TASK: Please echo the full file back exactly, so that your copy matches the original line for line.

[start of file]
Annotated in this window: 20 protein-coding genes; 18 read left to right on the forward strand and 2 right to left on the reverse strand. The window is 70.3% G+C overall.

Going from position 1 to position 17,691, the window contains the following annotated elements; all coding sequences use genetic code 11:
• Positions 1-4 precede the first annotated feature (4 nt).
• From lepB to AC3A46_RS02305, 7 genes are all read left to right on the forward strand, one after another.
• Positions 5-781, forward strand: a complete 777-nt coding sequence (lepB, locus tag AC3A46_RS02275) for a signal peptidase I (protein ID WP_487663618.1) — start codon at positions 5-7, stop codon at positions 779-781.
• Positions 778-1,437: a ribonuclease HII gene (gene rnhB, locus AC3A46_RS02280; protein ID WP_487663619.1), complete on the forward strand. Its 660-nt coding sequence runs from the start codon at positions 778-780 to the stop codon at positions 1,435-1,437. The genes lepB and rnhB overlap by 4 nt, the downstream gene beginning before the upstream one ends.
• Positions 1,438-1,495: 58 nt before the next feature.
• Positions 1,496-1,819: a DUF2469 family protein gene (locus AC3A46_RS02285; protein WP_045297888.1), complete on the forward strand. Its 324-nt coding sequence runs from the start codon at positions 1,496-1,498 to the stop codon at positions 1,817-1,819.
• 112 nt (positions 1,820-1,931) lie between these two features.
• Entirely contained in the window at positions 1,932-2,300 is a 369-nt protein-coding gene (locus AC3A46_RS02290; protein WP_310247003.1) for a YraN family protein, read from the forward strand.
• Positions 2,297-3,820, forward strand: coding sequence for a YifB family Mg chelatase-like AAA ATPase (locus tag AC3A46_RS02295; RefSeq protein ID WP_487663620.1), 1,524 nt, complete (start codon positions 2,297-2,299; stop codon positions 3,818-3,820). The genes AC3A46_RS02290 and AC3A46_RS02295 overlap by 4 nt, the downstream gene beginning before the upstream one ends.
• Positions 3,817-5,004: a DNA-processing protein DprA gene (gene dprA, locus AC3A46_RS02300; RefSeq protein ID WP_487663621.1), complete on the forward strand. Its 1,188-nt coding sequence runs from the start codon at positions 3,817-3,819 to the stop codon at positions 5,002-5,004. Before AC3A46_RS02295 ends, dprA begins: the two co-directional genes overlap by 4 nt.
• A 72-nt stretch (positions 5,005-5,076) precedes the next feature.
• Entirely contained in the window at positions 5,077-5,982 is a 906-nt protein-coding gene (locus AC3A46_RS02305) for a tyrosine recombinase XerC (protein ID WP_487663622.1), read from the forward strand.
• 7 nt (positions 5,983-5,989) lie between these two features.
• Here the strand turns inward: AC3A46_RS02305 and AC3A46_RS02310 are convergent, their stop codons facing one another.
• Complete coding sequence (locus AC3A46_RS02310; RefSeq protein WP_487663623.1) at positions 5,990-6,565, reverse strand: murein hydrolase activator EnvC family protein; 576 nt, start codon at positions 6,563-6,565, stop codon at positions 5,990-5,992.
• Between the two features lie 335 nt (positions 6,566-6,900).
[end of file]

Annotated in this window: 20 protein-coding genes; 18 read left to right on the forward strand and 2 right to left on the reverse strand. The window is 70.3% G+C overall.

Going from position 1 to position 17,691, the window contains the following annotated elements; all coding sequences use genetic code 11:
• Positions 1-4 precede the first annotated feature (4 nt).
• From lepB to AC3A46_RS02305, 7 genes are all read left to right on the forward strand, one after another.
• Positions 5-781, forward strand: a complete 777-nt coding sequence (lepB, locus tag AC3A46_RS02275) for a signal peptidase I (protein ID WP_487663618.1) — start codon at positions 5-7, stop codon at positions 779-781.
• Positions 778-1,437: a ribonuclease HII gene (gene rnhB, locus AC3A46_RS02280; protein ID WP_487663619.1), complete on the forward strand. Its 660-nt coding sequence runs from the start codon at positions 778-780 to the stop codon at positions 1,435-1,437. The genes lepB and rnhB overlap by 4 nt, the downstream gene beginning before the upstream one ends.
• Positions 1,438-1,495: 58 nt before the next feature.
• Positions 1,496-1,819: a DUF2469 family protein gene (locus AC3A46_RS02285; protein WP_045297888.1), complete on the forward strand. Its 324-nt coding sequence runs from the start codon at positions 1,496-1,498 to the stop codon at positions 1,817-1,819.
• 112 nt (positions 1,820-1,931) lie between these two features.
• Entirely contained in the window at positions 1,932-2,300 is a 369-nt protein-coding gene (locus AC3A46_RS02290; protein WP_310247003.1) for a YraN family protein, read from the forward strand.
• Positions 2,297-3,820, forward strand: coding sequence for a YifB family Mg chelatase-like AAA ATPase (locus tag AC3A46_RS02295; RefSeq protein ID WP_487663620.1), 1,524 nt, complete (start codon positions 2,297-2,299; stop codon positions 3,818-3,820). The genes AC3A46_RS02290 and AC3A46_RS02295 overlap by 4 nt, the downstream gene beginning before the upstream one ends.
• Positions 3,817-5,004: a DNA-processing protein DprA gene (gene dprA, locus AC3A46_RS02300; RefSeq protein ID WP_487663621.1), complete on the forward strand. Its 1,188-nt coding sequence runs from the start codon at positions 3,817-3,819 to the stop codon at positions 5,002-5,004. Before AC3A46_RS02295 ends, dprA begins: the two co-directional genes overlap by 4 nt.
• A 72-nt stretch (positions 5,005-5,076) precedes the next feature.
• Entirely contained in the window at positions 5,077-5,982 is a 906-nt protein-coding gene (locus AC3A46_RS02305) for a tyrosine recombinase XerC (protein ID WP_487663622.1), read from the forward strand.
• 7 nt (positions 5,983-5,989) lie between these two features.
• Here the strand turns inward: AC3A46_RS02305 and AC3A46_RS02310 are convergent, their stop codons facing one another.
• Complete coding sequence (locus AC3A46_RS02310; RefSeq protein WP_487663623.1) at positions 5,990-6,565, reverse strand: murein hydrolase activator EnvC family protein; 576 nt, start codon at positions 6,563-6,565, stop codon at positions 5,990-5,992.
• Between the two features lie 335 nt (positions 6,566-6,900).